Laura Dean Bennett
This Friday, April 13, will mark Thomas Jefferson’s 275th birthday.
Jefferson wrote the Declaration of Independence, and served as this country’s third president – 1801 to 1809.
The founding father was born April 13, 1743, in Albermarle County, Virginia, at Shadwell, his family’s plantation.
He was one of the finest minds of the 18th century – a true Renaissance man.
Jefferson was an author, inventor, lawyer, politician, architect, farmer, scientist, diplomat, educator and epicure.
As it does every year, Monticello – the museum that was once Jefferson’s beautiful Charlottesville home – will celebrate the day with pomp and circumstance.
Not that Jefferson would have approved.
He made it quite clear that he did not care for birthday celebrations.
A friend once recalled hearing him say that the only birthday he was fond of celebrating was that of his country – the Fourth of July.
In 1803, while president, Jefferson mentioned how he felt about public knowledge of his birthday when he told his attorney general, in writing, “I have declined letting my own birthday be known, and have engaged my family not to communicate it.”
There has been no reference ever found in his or his family’s papers that there ever was a birthday party or gathering of any sort to celebrate the day, before or after he became president.
An interesting note about Jefferson’s date of birth is that, officially, he had two birthdays.
His birthdate is inscribed as “April 2, 1743 O.S.” on his tombstone at Monticello.
Jefferson was born before we began using the Gregorian calendar, when we were still using the Julian calendar – what came to be known as the “Old Style” calendar.
The “Old Style” calendar was in effect in England and her colonies until 1752, when the Gregorian or “New Style” calendar was adopted.
The calendar change happened when Jefferson was nine years old, and his birthday then became April 13 to reflect the “New Style” calendar.
A ceremony to mark the 275th anniversary of Jefferson’s birth will begin on the West Lawn at Monticello at 9:45 a.m. with a performance by the Fife and Drum Corps.
The University of Virginia and the Thomas Jefferson Foundation at Monticello will present their three highest honors, the 2018 Thomas Jefferson Foundation Medals in Architecture, Citizen Leadership and Law.
An address will be given by Cary Fowler, this year’s recipient of the Thomas Jefferson Foundation Medal in Citizen Leadership.
Fowler is the founder of the famous Svalbard Global Seed Vault, which is the world’s largest collection of crop diversity, housing more than 930,000 distinct varieties.
The Thomas Jefferson Foundation Medals recognize the outstanding contributions of recipients to the endeavors in which Jefferson excelled and held in high regard.
The medals are the highest external honors bestowed by the University of Virginia. The university grants no honorary degrees.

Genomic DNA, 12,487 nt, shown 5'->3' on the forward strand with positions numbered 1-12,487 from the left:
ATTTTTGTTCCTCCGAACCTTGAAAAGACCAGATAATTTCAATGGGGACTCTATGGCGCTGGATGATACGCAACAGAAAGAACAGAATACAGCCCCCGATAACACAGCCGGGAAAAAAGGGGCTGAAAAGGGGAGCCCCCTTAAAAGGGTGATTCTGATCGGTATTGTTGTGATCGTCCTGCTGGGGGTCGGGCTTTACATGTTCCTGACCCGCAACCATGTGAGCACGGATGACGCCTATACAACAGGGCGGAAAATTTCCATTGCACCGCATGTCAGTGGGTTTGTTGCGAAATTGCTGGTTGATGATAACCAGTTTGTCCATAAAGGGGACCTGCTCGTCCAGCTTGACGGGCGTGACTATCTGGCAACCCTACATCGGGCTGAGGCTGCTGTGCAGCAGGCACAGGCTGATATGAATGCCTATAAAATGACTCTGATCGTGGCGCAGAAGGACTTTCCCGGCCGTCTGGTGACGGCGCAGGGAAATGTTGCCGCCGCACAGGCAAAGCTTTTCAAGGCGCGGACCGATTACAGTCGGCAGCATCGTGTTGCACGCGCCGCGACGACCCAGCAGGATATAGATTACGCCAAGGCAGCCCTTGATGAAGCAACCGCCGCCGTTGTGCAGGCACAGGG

The awards are presented each year by the president of the University and the president of the Thomas Jefferson Foundation, the nonprofit organization that owns and operates Monticello.
April 13 is known at the university as “Founder’s Day” – celebrating Jefferson’s life and his founding of the school in Charlottesville in 1819.
The celebration is free and open to the public.
For those who cannot attend, it will also be live streamed online at www.monticello.org
As though he purposefully waited to see one more Independence Day, Jefferson died on July 4, 1826, only a few hours before President John Adams, his old friend and one-time political rival, passed away.
To put us in the mood to celebrate Jefferson’s birthday, here are a few of his most famous quotes:
“Do you want to know who you are? Don’t ask. Act! Action will delineate and define you.”
“I hold it, that a little rebellion, now and then, is a good thing, and as necessary in the political world as storms in the physical.”
“He who knows best knows how little he knows.”
“On matters of style, swim with the current, on matters of principle, stand like a rock.”
“He who permits himself to tell a lie once, finds it much easier to do it a second and third time, till at length it becomes habitual; he tells lies without attending to it, and truths without the world’s believing him. This falsehood of tongue leads to that of the heart, and in time depraves all its good dispositions.”
“Every day is lost in which we do not learn something useful. Man has no nobler or more valuable possession than time.”
“The whole art of government consists in the art of being honest.”
“Pride costs us more than hunger, thirst and cold.”
“When the subject is strong, simplicity is the only way to treat it.”
“I find friendship to be like wine, raw when new, ripened with age, the true old man’s milk and restorative cordial.”